Down the hill from Francis O'Neill's homeplace of Tralibane, County Cork, is an 18th century stone bridge. If you closely read O'Neill's work, Tralibane bridge turns out to be personally very important to him, as a place and a tune. He wrote about the spot a number of times, particularly the "Pattern Dances" the community held there. No doubt this experience at a young age fostered his love of the music.
Photo top: Tralibane Bridge, County Cork
Below is pictured the plaque commemorating this history, placed near the bridge by Cork County Council and the City of Chicago. (How's that for alliteration!)
The plaque reads (in English and Irish):
Captain Francis O'Neill (1848-1936)
Chief of Police City of Chicago
And Foremost Collector of
Irish Music of His Time
Was Born in this Townland
And Nurtured His Passion for the
Music of Ireland
At the Pattern of
Two pieces collected by the Chief are inscribed: the famous hornpipe "Chief O'Neill's Favourite" and the air "Tralibane Bridge". The air isn't nearly as well known as the hornpipe but turns out to be personally very important to Francis O'Neill, and not just because it commemorates the bridge near where he grew up.
In Irish Folk Music: A Fascinating Hobby (available in full through the Internet Archive), Francis mentions the violinist I.S. Dunning:
In reviewing the Music of Ireland he tells us that the melody which captivated his fancy and that of his family above all others in the collection is "Tralibane Bridge." The fact that its haunting plaintiveness had made it also my choice is more than mere coincidence. When affliction beyond the power of pen to describe cast its withering blight on our home, this weird and fascinating air obsessed my waking hours for days unnumbered. To me no other strains in the whole range of wailing dirges so deeply touches the heart or so feelingly voices the language of sadness and despair-- Irish Folk Music: A Fascinating Hobby [O'Neill - 1910] page 77
This passage is remarkable as Francis O'Neill was rarely given to deep expressions of feeling in his writing. Indeed, as outlined in a previous blog post, the tragedy of losing six of 10 children (particularly his cherished 18-year-old son Rogers) is barely mentioned in his memoirs. I believe that this "affliction beyond the power of pen to describe" was this loss, either of Rogers or when two of his children died on the same day. Unable to properly express the tragedy, it is expressed as an obsession with the tune 'Tralibane Bridge' -- a coping mechanism he only realizes years later.
On the next page, he reveals the following unusual story about the bridge:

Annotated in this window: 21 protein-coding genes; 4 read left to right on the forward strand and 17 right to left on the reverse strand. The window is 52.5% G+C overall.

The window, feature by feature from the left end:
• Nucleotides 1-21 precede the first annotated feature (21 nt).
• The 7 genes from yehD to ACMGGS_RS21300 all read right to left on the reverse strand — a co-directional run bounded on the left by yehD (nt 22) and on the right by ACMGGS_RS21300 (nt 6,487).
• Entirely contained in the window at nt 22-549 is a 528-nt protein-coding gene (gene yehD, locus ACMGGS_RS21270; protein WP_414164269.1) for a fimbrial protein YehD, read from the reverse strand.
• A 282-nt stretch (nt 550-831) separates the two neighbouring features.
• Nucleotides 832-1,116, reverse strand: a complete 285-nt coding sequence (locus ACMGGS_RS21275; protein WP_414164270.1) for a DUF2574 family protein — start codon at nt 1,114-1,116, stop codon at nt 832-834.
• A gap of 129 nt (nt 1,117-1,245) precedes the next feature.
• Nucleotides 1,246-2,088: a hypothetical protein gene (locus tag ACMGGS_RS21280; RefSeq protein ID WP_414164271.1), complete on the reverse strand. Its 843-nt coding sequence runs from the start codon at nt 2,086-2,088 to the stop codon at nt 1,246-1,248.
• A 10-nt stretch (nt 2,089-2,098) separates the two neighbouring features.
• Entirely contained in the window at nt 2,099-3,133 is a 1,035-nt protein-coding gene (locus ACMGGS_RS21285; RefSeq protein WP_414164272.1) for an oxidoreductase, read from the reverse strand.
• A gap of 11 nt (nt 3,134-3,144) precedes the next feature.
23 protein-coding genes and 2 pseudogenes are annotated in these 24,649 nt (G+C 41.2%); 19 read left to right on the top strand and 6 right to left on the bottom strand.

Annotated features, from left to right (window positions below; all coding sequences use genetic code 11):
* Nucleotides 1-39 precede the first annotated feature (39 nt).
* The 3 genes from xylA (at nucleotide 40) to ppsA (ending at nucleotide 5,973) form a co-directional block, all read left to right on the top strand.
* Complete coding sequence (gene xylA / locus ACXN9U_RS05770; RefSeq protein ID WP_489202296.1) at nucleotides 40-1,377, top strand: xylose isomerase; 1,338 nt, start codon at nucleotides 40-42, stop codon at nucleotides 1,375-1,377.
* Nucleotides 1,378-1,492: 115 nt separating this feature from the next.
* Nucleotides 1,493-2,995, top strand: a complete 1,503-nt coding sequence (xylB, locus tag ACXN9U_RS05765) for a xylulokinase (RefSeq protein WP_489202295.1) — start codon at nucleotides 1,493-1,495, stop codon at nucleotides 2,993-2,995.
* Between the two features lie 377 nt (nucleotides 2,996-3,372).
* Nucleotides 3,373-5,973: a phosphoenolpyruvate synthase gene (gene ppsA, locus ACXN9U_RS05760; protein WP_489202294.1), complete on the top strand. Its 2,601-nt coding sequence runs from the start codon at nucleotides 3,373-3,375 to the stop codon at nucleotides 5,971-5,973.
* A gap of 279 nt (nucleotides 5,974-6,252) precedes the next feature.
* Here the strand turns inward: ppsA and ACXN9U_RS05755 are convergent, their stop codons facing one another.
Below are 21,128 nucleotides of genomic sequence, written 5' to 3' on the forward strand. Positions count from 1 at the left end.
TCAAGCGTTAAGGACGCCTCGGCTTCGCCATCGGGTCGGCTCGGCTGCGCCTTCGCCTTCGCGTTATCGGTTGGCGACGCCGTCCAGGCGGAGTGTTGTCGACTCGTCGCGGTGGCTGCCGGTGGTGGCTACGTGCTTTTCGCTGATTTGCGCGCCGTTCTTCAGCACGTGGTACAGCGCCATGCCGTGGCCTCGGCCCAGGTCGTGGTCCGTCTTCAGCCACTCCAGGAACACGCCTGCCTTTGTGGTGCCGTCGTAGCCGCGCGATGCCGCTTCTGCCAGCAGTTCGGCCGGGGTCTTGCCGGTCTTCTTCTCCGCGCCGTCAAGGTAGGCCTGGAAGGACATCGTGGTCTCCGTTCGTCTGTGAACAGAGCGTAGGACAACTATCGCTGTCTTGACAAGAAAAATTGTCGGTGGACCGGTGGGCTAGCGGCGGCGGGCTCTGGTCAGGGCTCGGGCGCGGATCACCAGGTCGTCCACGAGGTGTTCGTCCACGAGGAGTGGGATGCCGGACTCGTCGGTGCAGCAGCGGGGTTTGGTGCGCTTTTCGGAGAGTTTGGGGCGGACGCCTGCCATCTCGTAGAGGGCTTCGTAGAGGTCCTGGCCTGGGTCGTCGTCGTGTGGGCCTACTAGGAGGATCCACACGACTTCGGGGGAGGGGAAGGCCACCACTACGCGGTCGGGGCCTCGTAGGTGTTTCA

Tralibane Bridge, ivyclad and ancient, spans a rocky, brawling river named on the maps Owennashingaun, in West Cork. Three townlands meet at this bridge, a significant circumstance to at least one disciple of the "black art," who one May morning at sunrise stood knee deep in the rushing current and performed certain mystic ceremonies. One consisted in dividing the waters with a scissors along the imaginary lines of the townland boundaries under the centre of the main arch. Whatever songs may have been sung to this touching air are lost as far as the writer has been able to ascertain.-- Irish Folk Music: A Fascinating Hobby [O'Neill - 1910] page 78
What are we to make of this fascinating story, standing apart from the other anecdotes that make up the book? There were words to the air "Tralibane Bridge," but Francis, the avid collector with the encyclopedic memory, cannot recall them? Surely this means the event happened when he was young. Was this "disciple of the black art" a witch laying a curse on him as a young farm boy who spotted her under his favourite bridge? When terrible tragedy befell his family years later, perhaps he subconsciously felt cursed, expressed as an obsessive memory of the repressed tune.
You don't have to believe in magic to understand the psychological effects it can have upon those that do. Up until relatively recently, a folk belief in the power of curses or pishogues, persisted in rural Ireland. It would have been very prevalent in O'Neill's time. Certainly medical science back then wouldn't have had much in the way of explanation of his children's deaths. Although a firm believer in American progress (his personal notebooks full of clippings of scientific articles testify to this), perhaps he couldn't shake some of the old beliefs that linger in his memories of Tralibane bridge.
Note: This post can also be found in The Chief O'Neill blog, devoted to the fascinating life and music of Francis O'Neill (1848-1936) – the Chicago police chief who saved Irish music.